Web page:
If you do what you have always done, you will get what you have always had.

Thursday, January 18, 2007

Airline restrictions

I'm packing for the rendezvous next week. Because it's in Florida, I sent the bulk of my gear ahead with my dad and will fly down so I don't have to waste half of my precious vacation time in transit. Most of the carry-on restrictions are well-known by now, but I checked the FAA website to see if there were any changes. I was quite dismayed to find that I can't take a cattle prod or tear gas! Drat!

Why would anyone think it's OK to take those on a plane? Also prohibited are meat cleavers, spear guns, fireworks, brass knuckles, and ski poles (although skis are not listed, so maybe they're OK?). Knitting needles are permitted, which surprised me, and so is whipped cream, as long as it's 3 ounces or less. Whipped cream is so expensive; it just makes sense to take it along instead of buying it when you arrive. Obviously, the (not-all-inclusive) list was compiled for the people who need warning labels telling them not to use a hair drier in the shower.

Nowhere on the list did it say anything about gingerbread loaves, so I guess I'll take a chance. If they can't go on the plane I'll just give them to the screeners for doing a job I wouldn't want.

Labels: , ,

Wednesday, January 17, 2007

Healing apologies?

Sorry for the absence. It's been rather mundane around here lately. I thought I would have something blogworthy on Saturday, considering we had three birthday parties--one of which was for nine 5-year-olds--plus regular business. The only thing of note was that the little girl's birthday party was calm and serene compared to the other kids' parties we've done. I have managed to get a load of sewing done, and for once I have five days' grace before the next rendezvous! I must be making progress; it's only my fourth rendezvous, and I'm not sewing until it's time to go.

I did find something in the news this morning that I'm genuinely curious about. There is a resolution in the Virginia House of Delegates which proposes that the state apologize for slavery. On one side are two delegates who are directly descended from slaves. On the other is a delegate descended from French Huguenots who thinks an apology is political correctness run amok; if slavery is apologized for, will they also apologize to the descendants of the Indians whose land was annexed by settlers?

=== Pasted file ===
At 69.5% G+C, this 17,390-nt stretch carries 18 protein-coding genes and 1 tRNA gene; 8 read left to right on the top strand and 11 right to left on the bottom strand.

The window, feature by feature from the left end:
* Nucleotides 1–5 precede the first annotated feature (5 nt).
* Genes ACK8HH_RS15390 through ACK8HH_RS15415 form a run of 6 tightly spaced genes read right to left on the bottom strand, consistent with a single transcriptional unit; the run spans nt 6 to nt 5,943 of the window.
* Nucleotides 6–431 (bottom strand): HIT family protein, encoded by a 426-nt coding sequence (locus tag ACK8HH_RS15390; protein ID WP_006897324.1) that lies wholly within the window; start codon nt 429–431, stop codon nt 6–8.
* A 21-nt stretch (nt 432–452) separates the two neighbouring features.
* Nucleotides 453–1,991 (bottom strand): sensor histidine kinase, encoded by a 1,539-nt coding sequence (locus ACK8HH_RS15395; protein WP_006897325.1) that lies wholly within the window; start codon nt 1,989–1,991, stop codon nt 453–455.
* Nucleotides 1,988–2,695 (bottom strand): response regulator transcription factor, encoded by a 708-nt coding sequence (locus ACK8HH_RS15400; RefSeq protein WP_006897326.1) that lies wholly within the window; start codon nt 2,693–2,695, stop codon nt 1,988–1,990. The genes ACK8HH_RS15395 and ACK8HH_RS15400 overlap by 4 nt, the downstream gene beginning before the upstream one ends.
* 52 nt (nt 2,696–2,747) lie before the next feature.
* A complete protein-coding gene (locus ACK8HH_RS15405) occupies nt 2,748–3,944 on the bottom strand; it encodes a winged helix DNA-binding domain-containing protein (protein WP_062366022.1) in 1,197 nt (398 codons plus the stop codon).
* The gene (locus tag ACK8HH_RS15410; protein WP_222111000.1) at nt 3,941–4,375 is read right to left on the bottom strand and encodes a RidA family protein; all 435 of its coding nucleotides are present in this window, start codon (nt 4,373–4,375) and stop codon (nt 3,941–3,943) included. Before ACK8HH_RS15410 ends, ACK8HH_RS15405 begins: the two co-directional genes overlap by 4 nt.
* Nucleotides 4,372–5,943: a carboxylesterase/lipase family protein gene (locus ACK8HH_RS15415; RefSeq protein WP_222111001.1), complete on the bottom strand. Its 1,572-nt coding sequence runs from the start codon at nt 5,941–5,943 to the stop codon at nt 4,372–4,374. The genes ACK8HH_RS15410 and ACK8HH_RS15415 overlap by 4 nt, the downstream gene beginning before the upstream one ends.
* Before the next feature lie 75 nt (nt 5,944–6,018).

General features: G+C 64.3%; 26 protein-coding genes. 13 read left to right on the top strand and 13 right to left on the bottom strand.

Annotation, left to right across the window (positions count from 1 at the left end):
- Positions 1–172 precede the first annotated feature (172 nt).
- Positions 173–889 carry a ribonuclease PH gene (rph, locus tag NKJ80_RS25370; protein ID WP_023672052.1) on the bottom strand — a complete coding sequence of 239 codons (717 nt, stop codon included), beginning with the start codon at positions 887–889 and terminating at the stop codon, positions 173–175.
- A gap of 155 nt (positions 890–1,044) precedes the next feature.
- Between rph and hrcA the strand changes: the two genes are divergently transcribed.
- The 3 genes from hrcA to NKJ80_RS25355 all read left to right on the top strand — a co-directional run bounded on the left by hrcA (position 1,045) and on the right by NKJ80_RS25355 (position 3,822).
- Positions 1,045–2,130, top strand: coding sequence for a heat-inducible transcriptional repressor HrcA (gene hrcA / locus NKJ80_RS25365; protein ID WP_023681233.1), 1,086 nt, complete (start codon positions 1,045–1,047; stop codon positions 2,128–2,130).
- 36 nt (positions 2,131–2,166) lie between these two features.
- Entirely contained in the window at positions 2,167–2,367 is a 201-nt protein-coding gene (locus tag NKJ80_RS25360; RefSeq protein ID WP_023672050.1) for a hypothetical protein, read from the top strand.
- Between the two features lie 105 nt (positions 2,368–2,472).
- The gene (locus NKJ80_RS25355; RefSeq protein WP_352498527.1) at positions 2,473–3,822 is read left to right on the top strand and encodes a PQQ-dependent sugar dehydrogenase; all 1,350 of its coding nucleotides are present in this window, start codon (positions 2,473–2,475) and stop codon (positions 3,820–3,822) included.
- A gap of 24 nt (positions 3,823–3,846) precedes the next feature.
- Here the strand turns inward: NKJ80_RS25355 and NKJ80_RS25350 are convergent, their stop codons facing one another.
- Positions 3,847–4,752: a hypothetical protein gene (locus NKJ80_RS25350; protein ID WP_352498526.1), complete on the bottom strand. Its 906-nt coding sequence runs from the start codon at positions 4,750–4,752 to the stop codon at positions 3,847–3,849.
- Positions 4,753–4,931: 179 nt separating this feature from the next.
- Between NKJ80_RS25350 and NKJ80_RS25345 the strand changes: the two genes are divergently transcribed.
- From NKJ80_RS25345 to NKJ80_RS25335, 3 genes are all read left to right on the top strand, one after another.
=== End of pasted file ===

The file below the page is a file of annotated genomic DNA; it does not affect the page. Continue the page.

Would an official apology would actually be beneficial to the people living today? Having lived in North Carolina for thirteen years, followed by two years in Virginia, I have met people who are still bitter about slavery. They were never slaves, many were born during or after the civil rights movement; they still hated white people because whites owned blacks two centuries ago. They didn't care that my ancestors didn't own theirs. I came to realize that they hated my skin, not me personally. They just chose not to see past the hate.

I don't know what to think about this. I'm a peacemaker by nature. If an apology would make things right, I'd say go for it. I'm also a realist. I don't think an apology is going to change racist attitudes. In fact, I think it would make things worse. An admission of guilt would justify the racism. Maybe I'm only seeing the white perspective. However, where would the two delegates who were descended from slaves be right now if there hadn't been slavery? It's a safe bet that they wouldn't 'be', period, but assuming their grandparents and parents had found each other, might they be starving or at war with another tribe somewhere in Africa? Would they rather be there instead of in the Virginia House of Delegates? I'm not trying to justify the slave trade. I think it was evil and unjustified human suffering. But I know that God makes good come from bad. What we do with that good is up to us.